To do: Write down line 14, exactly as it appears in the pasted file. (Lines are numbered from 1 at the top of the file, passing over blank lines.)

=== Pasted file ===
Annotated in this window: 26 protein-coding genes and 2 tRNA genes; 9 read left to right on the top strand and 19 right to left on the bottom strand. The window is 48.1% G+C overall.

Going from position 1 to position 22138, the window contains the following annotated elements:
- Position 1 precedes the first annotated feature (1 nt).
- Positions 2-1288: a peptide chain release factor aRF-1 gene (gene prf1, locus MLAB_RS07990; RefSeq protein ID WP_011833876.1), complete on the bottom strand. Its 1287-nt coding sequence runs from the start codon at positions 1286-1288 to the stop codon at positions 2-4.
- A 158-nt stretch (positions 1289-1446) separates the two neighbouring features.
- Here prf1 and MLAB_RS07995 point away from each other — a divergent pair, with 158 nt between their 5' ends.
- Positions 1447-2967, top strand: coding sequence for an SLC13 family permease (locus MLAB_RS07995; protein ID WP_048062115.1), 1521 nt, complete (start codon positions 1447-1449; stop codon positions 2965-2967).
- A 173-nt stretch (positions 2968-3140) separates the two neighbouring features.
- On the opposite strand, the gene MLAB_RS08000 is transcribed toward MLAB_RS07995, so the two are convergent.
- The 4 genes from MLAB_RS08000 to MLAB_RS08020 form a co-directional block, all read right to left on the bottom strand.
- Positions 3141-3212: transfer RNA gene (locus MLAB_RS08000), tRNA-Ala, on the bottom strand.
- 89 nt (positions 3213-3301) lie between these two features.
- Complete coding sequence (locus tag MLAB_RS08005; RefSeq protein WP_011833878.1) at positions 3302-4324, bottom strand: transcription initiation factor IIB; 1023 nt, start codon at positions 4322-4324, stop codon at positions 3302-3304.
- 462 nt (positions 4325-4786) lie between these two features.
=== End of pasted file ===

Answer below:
- 462 nt (positions 4325-4786) lie between these two features.